Oral cancer is the leading cause for cancer related deaths annually globally and particularly in India. Oral cancer develops when cancer cells begin growing out of control in the mouth, which includes the lips, the inside lining of the lips and cheeks, the teeth (jaw), the gums, tongue, the floor of the mouth and palate.Most patients are diagnosed in late stage due to lack of awareness, limited resources and expertise.
Tobacco and tobacco products are mainly responsible for development of oral cancer. Other factors like alcohol, chronic infection, poor oral hygiene, chronic trauma, nutritional deficiency, genetic and immunological predisposition.
A mouth sore that won’t heal
Mouth pain that won’t go away
A lump or thickening in the cheek
A white or red patch on the gums, tongueor lining of the mouth
Difficulty swallowing or chewing
Painless lossof teeth
The oral biopsy is an important first step procedure in diagnosis and management of oral cancer. It’s a myth that cancer spreads after biopsy. It’s a small office based procedure under local anaesthesia. It does not lead to spread of cancer.
Oral cancer may be treated with one therapy or a combination of therapies, depending on where the cancer started and whether the disease has advanced. Surgery is often used to treat oral cancer that hasn’t spread. Surgery also is commonly used to treat advanced-stage and recurrent cancers, often in combination with radiation therapy, chemotherapy and/or targeted therapy.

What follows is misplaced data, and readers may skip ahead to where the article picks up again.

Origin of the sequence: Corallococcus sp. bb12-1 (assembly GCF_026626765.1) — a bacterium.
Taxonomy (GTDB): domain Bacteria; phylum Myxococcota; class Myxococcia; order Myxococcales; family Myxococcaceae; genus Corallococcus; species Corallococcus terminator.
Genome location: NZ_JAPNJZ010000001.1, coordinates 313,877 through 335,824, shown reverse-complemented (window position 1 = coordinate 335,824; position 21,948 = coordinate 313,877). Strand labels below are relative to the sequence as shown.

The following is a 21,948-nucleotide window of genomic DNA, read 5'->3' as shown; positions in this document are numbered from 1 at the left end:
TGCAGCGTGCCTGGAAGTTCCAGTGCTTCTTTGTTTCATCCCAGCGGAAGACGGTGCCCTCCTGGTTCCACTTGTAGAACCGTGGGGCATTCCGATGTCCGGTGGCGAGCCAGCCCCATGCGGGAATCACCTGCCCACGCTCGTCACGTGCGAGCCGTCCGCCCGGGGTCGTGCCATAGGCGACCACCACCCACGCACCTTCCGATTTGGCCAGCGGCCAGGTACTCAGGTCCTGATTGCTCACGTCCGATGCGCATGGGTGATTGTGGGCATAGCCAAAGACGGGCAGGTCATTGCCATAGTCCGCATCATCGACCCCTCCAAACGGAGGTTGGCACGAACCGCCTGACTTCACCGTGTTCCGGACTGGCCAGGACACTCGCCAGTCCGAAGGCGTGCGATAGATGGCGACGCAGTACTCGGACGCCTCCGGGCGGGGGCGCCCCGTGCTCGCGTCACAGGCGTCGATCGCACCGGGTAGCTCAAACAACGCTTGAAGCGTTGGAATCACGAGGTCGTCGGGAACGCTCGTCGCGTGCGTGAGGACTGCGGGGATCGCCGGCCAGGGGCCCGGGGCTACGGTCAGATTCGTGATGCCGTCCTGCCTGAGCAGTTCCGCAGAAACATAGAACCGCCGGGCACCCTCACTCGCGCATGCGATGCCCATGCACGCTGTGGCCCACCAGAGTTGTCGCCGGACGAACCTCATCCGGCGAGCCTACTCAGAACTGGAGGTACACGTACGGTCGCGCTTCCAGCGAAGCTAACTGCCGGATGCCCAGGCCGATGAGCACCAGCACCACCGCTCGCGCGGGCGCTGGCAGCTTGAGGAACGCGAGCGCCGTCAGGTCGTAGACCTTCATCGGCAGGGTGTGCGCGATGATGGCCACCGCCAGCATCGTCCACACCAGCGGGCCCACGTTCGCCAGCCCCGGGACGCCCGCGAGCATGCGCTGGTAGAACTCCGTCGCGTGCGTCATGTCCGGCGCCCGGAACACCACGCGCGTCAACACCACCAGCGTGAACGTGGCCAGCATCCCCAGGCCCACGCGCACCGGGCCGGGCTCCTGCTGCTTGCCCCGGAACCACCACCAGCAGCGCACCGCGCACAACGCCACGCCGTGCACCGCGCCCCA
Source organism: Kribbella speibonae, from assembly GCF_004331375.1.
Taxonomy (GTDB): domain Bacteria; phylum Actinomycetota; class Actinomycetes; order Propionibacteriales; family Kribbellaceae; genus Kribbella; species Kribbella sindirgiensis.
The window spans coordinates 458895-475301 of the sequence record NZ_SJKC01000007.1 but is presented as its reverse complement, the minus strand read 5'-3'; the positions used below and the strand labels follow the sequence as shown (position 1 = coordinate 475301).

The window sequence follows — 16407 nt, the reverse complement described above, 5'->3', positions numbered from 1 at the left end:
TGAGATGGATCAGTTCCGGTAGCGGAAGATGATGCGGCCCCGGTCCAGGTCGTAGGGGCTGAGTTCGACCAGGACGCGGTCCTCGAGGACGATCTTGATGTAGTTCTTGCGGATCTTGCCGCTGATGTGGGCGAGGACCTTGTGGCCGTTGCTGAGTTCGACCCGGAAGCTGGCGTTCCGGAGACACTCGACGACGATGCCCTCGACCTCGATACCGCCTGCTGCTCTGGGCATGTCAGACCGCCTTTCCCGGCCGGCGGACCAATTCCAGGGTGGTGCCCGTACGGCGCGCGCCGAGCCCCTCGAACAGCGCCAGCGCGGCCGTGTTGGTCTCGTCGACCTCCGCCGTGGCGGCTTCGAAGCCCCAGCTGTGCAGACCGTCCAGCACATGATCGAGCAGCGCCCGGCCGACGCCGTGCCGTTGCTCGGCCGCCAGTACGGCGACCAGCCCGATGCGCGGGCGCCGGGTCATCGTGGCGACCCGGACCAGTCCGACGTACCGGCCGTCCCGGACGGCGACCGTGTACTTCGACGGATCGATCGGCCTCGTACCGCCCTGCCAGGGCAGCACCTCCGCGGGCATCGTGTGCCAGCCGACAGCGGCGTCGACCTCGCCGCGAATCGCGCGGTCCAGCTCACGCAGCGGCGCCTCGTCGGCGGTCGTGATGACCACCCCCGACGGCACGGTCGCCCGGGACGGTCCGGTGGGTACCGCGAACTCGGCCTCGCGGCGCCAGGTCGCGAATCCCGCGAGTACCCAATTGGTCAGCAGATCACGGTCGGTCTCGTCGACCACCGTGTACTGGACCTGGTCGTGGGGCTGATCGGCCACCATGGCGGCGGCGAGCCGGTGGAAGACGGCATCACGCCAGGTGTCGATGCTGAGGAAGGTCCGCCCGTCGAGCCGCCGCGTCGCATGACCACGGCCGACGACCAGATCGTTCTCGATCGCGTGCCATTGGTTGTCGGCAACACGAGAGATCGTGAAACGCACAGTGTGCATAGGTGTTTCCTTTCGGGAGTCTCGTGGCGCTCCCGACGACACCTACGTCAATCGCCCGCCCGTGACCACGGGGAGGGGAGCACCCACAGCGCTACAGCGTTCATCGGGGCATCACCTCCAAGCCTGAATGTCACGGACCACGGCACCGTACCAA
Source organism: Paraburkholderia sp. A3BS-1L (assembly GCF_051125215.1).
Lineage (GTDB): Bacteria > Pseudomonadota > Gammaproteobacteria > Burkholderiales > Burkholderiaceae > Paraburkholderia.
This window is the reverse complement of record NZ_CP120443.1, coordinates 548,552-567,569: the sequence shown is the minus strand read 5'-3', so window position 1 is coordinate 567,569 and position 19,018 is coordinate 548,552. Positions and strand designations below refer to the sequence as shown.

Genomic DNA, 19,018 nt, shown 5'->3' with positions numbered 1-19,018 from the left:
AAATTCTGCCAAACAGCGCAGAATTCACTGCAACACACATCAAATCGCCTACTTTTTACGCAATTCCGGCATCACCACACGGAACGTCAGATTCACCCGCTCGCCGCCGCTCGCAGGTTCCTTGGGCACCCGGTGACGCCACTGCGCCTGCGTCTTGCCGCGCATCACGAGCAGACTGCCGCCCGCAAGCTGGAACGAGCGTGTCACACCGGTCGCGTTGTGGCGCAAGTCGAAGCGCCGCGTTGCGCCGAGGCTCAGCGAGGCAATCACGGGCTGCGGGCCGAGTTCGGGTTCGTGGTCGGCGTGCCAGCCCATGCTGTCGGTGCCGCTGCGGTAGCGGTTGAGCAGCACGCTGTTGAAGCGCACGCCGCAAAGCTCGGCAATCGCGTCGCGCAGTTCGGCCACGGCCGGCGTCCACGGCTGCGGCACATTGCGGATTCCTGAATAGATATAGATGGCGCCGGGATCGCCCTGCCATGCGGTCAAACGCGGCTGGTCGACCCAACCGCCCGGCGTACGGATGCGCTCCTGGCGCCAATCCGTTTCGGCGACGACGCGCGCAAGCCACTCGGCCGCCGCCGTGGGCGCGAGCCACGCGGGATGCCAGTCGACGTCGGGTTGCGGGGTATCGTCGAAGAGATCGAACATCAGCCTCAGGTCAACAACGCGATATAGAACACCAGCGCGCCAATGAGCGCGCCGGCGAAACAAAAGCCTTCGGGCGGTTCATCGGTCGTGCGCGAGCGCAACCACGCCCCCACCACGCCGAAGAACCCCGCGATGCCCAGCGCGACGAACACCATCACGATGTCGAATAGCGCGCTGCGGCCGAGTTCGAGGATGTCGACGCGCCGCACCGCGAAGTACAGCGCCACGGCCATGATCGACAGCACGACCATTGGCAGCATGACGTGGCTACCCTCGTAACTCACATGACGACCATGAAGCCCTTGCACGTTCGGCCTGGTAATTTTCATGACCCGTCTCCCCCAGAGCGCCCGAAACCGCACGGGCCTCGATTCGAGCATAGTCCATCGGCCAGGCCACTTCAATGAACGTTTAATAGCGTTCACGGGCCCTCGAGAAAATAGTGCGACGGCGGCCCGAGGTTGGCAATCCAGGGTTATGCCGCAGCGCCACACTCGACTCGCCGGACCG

For early cancers, there are no significant post treatment changes or challenges as they are mainly managed by surgery only. For advanced cancers, surgery involves removal of major structures like lip, tongue and jaw with or without skin and needs reconstruction. Post surgery radiation with or without chemotherapy is needed. The disturbed anatomy may affect speech, swallowing and facial contour.
Cancer recurrence is always a possibility. That’s why regular follow-up visits are recommended, so your doctor can monitor you closely after treatment ends, especially in the first two years, when the risk of recurrence is highest. Oral cancer patients are also at risk for developing a secondary cancer, which may develop during cancer treatment or after treatment ends. Because smoking and alcohol use increases the risk for secondary cancers, while also reducing the effects of certain treatments, oral cancer patients are advised to avoid tobacco and alcohol products altogether.